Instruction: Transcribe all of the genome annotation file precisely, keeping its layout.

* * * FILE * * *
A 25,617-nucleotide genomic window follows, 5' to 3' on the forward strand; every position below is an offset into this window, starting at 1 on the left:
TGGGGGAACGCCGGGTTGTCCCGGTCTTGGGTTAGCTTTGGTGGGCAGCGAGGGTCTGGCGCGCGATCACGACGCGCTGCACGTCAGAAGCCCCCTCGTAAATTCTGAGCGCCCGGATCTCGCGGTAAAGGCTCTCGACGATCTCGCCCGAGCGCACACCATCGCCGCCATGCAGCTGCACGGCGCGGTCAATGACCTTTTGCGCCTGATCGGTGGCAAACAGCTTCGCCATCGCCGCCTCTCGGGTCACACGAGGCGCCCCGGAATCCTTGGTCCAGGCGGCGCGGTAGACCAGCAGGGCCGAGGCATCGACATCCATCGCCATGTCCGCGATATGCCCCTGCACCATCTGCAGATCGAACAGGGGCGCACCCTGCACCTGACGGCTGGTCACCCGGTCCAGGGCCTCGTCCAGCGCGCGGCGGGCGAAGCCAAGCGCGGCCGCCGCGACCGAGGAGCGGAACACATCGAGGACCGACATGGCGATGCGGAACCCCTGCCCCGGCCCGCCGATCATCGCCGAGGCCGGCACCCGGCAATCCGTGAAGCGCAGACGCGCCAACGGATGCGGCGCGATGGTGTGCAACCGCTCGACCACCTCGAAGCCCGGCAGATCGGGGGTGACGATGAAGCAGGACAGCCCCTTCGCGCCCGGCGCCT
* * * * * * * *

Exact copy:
A 25,617-nucleotide genomic window follows, 5' to 3' on the forward strand; every position below is an offset into this window, starting at 1 on the left:
TGGGGGAACGCCGGGTTGTCCCGGTCTTGGGTTAGCTTTGGTGGGCAGCGAGGGTCTGGCGCGCGATCACGACGCGCTGCACGTCAGAAGCCCCCTCGTAAATTCTGAGCGCCCGGATCTCGCGGTAAAGGCTCTCGACGATCTCGCCCGAGCGCACACCATCGCCGCCATGCAGCTGCACGGCGCGGTCAATGACCTTTTGCGCCTGATCGGTGGCAAACAGCTTCGCCATCGCCGCCTCTCGGGTCACACGAGGCGCCCCGGAATCCTTGGTCCAGGCGGCGCGGTAGACCAGCAGGGCCGAGGCATCGACATCCATCGCCATGTCCGCGATATGCCCCTGCACCATCTGCAGATCGAACAGGGGCGCACCCTGCACCTGACGGCTGGTCACCCGGTCCAGGGCCTCGTCCAGCGCGCGGCGGGCGAAGCCAAGCGCGGCCGCCGCGACCGAGGAGCGGAACACATCGAGGACCGACATGGCGATGCGGAACCCCTGCCCCGGCCCGCCGATCATCGCCGAGGCCGGCACCCGGCAATCCGTGAAGCGCAGACGCGCCAACGGATGCGGCGCGATGGTGTGCAACCGCTCGACCACCTCGAAGCCCGGCAGATCGGGGGTGACGATGAAGCAGGACAGCCCCTTCGCGCCCGGCGCCT